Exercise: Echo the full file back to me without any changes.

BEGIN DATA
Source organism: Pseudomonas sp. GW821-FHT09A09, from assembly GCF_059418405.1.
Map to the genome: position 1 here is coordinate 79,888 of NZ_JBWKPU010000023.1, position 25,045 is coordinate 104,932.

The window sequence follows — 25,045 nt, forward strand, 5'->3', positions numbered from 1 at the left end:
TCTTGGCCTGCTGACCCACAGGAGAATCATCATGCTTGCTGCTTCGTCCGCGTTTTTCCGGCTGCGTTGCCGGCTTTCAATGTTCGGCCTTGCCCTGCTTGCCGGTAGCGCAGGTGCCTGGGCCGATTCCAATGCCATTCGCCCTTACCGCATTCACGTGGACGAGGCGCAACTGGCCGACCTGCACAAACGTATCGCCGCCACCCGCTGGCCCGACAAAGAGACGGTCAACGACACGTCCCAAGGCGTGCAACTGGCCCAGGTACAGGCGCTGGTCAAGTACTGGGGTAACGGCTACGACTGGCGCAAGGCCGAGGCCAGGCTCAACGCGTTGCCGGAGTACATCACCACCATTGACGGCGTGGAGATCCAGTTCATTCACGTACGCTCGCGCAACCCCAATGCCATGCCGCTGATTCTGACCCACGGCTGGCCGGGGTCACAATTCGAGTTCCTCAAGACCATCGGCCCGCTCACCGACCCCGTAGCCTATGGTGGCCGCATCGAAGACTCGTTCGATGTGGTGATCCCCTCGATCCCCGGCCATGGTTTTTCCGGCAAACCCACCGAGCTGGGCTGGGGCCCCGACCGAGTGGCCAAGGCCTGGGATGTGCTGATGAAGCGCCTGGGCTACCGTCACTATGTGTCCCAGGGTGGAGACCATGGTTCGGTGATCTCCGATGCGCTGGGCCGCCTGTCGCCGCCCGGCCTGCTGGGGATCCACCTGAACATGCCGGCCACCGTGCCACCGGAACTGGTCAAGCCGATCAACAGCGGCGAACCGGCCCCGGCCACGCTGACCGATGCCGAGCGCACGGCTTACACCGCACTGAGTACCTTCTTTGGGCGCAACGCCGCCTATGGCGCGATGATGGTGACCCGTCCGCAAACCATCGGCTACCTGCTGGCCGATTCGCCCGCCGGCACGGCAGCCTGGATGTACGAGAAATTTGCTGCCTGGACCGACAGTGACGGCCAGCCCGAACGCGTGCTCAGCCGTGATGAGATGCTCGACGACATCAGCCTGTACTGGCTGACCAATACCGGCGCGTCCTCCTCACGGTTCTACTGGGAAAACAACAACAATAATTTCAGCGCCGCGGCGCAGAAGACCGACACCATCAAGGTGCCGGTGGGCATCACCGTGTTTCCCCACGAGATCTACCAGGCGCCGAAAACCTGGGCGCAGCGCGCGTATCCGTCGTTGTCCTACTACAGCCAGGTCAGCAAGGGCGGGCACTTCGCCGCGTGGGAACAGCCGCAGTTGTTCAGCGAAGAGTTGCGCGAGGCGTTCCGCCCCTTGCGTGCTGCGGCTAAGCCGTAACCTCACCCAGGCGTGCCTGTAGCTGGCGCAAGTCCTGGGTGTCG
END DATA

Source organism: Pseudomonas sp. GW821-FHT09A09, from assembly GCF_059418405.1.
Map to the genome: position 1 here is coordinate 79,888 of NZ_JBWKPU010000023.1, position 25,045 is coordinate 104,932.

The window sequence follows — 25,045 nt, forward strand, 5'->3', positions numbered from 1 at the left end:
TCTTGGCCTGCTGACCCACAGGAGAATCATCATGCTTGCTGCTTCGTCCGCGTTTTTCCGGCTGCGTTGCCGGCTTTCAATGTTCGGCCTTGCCCTGCTTGCCGGTAGCGCAGGTGCCTGGGCCGATTCCAATGCCATTCGCCCTTACCGCATTCACGTGGACGAGGCGCAACTGGCCGACCTGCACAAACGTATCGCCGCCACCCGCTGGCCCGACAAAGAGACGGTCAACGACACGTCCCAAGGCGTGCAACTGGCCCAGGTACAGGCGCTGGTCAAGTACTGGGGTAACGGCTACGACTGGCGCAAGGCCGAGGCCAGGCTCAACGCGTTGCCGGAGTACATCACCACCATTGACGGCGTGGAGATCCAGTTCATTCACGTACGCTCGCGCAACCCCAATGCCATGCCGCTGATTCTGACCCACGGCTGGCCGGGGTCACAATTCGAGTTCCTCAAGACCATCGGCCCGCTCACCGACCCCGTAGCCTATGGTGGCCGCATCGAAGACTCGTTCGATGTGGTGATCCCCTCGATCCCCGGCCATGGTTTTTCCGGCAAACCCACCGAGCTGGGCTGGGGCCCCGACCGAGTGGCCAAGGCCTGGGATGTGCTGATGAAGCGCCTGGGCTACCGTCACTATGTGTCCCAGGGTGGAGACCATGGTTCGGTGATCTCCGATGCGCTGGGCCGCCTGTCGCCGCCCGGCCTGCTGGGGATCCACCTGAACATGCCGGCCACCGTGCCACCGGAACTGGTCAAGCCGATCAACAGCGGCGAACCGGCCCCGGCCACGCTGACCGATGCCGAGCGCACGGCTTACACCGCACTGAGTACCTTCTTTGGGCGCAACGCCGCCTATGGCGCGATGATGGTGACCCGTCCGCAAACCATCGGCTACCTGCTGGCCGATTCGCCCGCCGGCACGGCAGCCTGGATGTACGAGAAATTTGCTGCCTGGACCGACAGTGACGGCCAGCCCGAACGCGTGCTCAGCCGTGATGAGATGCTCGACGACATCAGCCTGTACTGGCTGACCAATACCGGCGCGTCCTCCTCACGGTTCTACTGGGAAAACAACAACAATAATTTCAGCGCCGCGGCGCAGAAGACCGACACCATCAAGGTGCCGGTGGGCATCACCGTGTTTCCCCACGAGATCTACCAGGCGCCGAAAACCTGGGCGCAGCGCGCGTATCCGTCGTTGTCCTACTACAGCCAGGTCAGCAAGGGCGGGCACTTCGCCGCGTGGGAACAGCCGCAGTTGTTCAGCGAAGAGTTGCGCGAGGCGTTCCGCCCCTTGCGTGCTGCGGCTAAGCCGTAACCTCACCCAGGCGTGCCTGTAGCTGGCGCAAGTCCTGGGTGTCG